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Last updated at 10:39 BST, Monday, 11 May 2009

US banks fail 'stress tests'


8 May 2009

Ten of America's biggest banks have been told that they need to raise another $75 billion in capital, following 'stress tests' carried out by the US government.

Greg Wood

American dollars


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These stress tests have divided the strong banks, who don't need any extra capital, from the weak, who now have to find new money. The US government has ordered ten of the 19 banks tested to boost their capital. Top of the list is Bank of America, with a shortfall of nearly $34 billion, followed by Wells Fargo, Citigroup and GMAC - the finance arm of General Motors. The Treasury Secretary Timothy Geithner, said the tests had brought reassurance and clarity:

''These actions are critical to help get lending flowing again, to make sure that there's going to be the credit necessary to help support recovery, to help this economy get back on track''.

The stress tests were designed to find out how much extra capital the banks will need to cover their losses if the recession worsens. They can try to raise the money from private investors. Wells Fargo and Morgan Stanley have already announced plans to do just that. But if that doesn't prove possible, then the US government says it will help them.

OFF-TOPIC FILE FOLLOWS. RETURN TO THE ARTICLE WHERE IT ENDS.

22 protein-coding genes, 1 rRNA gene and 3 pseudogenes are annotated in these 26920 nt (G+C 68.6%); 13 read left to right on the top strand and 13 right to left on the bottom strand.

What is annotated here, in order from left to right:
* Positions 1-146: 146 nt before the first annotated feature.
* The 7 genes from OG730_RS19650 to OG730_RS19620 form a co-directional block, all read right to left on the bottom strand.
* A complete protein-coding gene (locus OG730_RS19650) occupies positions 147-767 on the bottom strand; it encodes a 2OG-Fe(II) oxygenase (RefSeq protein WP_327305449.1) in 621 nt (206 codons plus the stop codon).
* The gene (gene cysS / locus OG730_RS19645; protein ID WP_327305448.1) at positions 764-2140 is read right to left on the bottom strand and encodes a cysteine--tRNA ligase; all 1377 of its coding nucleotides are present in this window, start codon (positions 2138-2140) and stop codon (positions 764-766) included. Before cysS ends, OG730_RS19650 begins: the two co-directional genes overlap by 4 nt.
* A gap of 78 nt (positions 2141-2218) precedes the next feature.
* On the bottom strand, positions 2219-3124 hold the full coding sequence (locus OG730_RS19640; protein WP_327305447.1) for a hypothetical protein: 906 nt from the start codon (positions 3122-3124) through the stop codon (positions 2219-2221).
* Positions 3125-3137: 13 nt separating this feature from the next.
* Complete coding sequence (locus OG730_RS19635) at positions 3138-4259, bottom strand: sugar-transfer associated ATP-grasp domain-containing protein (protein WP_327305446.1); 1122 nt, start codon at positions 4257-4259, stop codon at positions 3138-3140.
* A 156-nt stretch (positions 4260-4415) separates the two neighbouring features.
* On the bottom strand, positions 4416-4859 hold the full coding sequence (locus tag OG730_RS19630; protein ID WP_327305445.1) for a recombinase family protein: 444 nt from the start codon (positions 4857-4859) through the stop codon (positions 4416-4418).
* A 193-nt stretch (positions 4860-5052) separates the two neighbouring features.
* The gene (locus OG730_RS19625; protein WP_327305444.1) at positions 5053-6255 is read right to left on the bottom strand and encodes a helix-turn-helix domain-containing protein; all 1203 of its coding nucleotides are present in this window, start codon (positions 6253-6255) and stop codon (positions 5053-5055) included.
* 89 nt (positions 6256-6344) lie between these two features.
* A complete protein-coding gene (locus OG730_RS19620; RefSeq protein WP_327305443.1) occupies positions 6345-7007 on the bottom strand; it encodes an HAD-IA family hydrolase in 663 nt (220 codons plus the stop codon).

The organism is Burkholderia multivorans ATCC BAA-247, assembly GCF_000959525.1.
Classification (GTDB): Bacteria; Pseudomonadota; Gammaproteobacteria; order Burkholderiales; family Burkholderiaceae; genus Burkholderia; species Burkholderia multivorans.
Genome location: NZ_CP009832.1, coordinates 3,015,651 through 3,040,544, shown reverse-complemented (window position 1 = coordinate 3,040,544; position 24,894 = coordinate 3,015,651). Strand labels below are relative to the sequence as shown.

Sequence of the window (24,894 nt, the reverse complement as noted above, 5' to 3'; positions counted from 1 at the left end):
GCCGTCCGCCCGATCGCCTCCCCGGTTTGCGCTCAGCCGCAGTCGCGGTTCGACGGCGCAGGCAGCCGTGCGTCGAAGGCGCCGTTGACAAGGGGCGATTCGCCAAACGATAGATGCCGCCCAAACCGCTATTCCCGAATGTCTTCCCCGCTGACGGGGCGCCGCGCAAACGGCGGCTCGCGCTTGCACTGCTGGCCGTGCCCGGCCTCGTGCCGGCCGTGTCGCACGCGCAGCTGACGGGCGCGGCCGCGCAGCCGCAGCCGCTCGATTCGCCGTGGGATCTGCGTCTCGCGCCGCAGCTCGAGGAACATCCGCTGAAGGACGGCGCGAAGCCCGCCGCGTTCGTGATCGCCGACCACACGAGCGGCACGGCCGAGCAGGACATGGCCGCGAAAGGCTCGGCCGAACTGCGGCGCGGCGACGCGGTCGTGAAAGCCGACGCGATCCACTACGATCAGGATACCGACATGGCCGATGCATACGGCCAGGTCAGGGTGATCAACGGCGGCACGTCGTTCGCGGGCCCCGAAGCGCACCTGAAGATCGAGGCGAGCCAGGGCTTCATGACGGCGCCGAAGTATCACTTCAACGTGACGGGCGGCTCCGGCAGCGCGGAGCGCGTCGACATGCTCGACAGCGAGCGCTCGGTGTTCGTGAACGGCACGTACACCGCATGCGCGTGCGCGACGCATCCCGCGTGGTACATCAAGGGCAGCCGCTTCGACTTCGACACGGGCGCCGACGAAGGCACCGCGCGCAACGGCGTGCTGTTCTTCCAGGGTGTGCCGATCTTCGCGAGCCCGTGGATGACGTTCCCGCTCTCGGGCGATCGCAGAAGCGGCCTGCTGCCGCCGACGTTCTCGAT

Greg Wood, BBC News, New York


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stress tests
a way of finding out how banks will cope with further financial difficulties
wealth, especially a large amount of money used for producing more wealth
to boost
to increase, make larger
amount of money which is less than is needed or expected
the finance arm
the division or part of the company which deals with money
actions or words intended to make someone/something (here, the banks) feel less worried
the ability to be understood easily/not be confused
get lending flowing
to encourage people and banks to borrow and the movement of money to start again
back on track
return to a successful way of working, in the same way it was before
cover their losses
pay for any shortfalls which may occur

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